UPDATE: Really TTAC, pissed is on the flagged list of words? C’mon.

          • 0 avatar
            PonchoIndian

            28cars

            the car is 2 1/2 years old and has 70K miles, unfortunately there isn’t a lemon law in the country that would cover something like that.

            I can’t complain too much. It wastes about half an hour of my time for each warranty appointment, and I get a free loaner, they wash and vac the car before it comes back. All in all I can’t complain too much.

      • 0 avatar
        Lorenzo

        They’re cheaper for the automaker to install, not for the owner to replace. The supplier probably makes whole assemblies that can be slapped on quickly. Taking those assemblies apart and replacing individual components is a different case.

  • avatar
    El duce

    They switched for fuel savings. No parasitic drag from a belt with a hydraulic setup.

  • avatar
    CoffeeLover

    I agree that the rack is probably damaged, and thus will require replacement.

    Maybe,just maybe, the link to the fuel level is that when there is less weight in the rear from fuel, there is more weight on the front suspension and that is affecting the stress on the P/S rack. Of course, it may only be a coincidence.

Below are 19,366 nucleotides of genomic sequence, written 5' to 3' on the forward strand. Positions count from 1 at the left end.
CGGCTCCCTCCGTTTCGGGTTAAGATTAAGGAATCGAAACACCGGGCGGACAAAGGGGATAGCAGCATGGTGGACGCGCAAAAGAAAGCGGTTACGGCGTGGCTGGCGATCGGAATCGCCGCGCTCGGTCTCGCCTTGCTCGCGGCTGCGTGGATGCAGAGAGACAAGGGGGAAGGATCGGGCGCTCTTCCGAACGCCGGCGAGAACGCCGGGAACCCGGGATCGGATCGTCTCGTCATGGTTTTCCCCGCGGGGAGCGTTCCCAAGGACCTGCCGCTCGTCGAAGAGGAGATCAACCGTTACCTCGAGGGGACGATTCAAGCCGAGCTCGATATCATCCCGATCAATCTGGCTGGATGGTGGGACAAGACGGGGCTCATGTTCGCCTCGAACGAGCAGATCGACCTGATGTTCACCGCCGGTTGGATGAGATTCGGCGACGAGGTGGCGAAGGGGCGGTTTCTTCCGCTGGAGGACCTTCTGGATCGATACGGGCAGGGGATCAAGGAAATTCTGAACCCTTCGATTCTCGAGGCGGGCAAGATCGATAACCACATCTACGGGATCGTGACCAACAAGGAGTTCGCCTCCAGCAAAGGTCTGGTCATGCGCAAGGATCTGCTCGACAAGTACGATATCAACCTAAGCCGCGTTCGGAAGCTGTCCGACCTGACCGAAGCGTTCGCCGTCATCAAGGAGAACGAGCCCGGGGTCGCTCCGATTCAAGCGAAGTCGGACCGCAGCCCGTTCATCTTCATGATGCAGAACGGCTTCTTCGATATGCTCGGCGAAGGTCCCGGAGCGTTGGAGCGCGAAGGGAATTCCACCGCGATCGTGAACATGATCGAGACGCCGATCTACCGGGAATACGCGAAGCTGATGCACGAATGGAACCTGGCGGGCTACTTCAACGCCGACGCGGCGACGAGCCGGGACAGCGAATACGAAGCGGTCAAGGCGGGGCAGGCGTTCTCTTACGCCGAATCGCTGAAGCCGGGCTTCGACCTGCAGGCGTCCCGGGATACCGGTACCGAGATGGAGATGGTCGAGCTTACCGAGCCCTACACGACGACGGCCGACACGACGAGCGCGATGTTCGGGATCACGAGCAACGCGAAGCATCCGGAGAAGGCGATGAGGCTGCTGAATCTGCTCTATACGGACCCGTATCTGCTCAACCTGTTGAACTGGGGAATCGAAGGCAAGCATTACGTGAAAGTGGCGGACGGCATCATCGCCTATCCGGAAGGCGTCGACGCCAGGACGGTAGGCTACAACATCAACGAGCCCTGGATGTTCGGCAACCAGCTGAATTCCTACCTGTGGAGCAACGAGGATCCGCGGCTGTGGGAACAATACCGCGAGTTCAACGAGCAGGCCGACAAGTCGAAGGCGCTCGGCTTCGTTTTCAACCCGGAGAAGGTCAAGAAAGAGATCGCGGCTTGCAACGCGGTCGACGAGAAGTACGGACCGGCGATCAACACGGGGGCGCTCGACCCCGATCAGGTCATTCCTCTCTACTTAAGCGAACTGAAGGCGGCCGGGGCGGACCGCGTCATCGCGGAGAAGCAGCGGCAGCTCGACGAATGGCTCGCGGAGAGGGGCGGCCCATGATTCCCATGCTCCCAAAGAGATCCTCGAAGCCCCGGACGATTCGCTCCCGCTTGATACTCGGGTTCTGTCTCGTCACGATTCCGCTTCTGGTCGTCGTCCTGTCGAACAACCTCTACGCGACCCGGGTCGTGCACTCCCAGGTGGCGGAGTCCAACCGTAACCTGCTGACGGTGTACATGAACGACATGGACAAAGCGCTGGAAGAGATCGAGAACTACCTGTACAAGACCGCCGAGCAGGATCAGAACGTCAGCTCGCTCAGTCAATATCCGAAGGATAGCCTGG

• avatar
    stuart

    The description mentions a warning light, and says “the system was reset” three times. I don’t see any trouble code numbers.

    Can you get the trouble codes involved? All we know right now is that some computer decided to turn on some warning lights. I would expect there would be some “trouble codes” stored. I would expect the Ford Workshop Service Manual to have a detailed, step-by-step diagnosis procedure for every such trouble code.

    Has anyone extracted those codes and looked up what the Ford Scriptures say about the problem?

  • avatar
    cronus

    Maybe some debris, from the mailbox or otherwise, damaged the wiring harness to the steering rack causing it to occasionally short or disconnect. Did any of the shops do a visual inspection of the steering rack or did they diagnosis it without putting it on a lift?

  • avatar
    WheelMcCoy

    The gas thing piqued my curiosity. I learned your model has a 17.5 gallon tank. 1 gallon of gas weighs approximately 6.2 pounds at 68F. At a quarter tank, you are hauling a bit more than 27 pounds, and that’s when your problems start.

    What if you throw a 50 pound bag of kitty litter in the trunk?

    If this makes the problem go away, it doesn’t mean you don’t have a problem. The weight is just hiding it. Maybe a lighter tail changes the attitude of your car just enough to confuse the traction control sensors which were messed up during the encounter with the mailbox.

  • avatar
    william442

    My father’s 50 Olds went 85,000 miles, and he never changed the oil.Try a new Civic.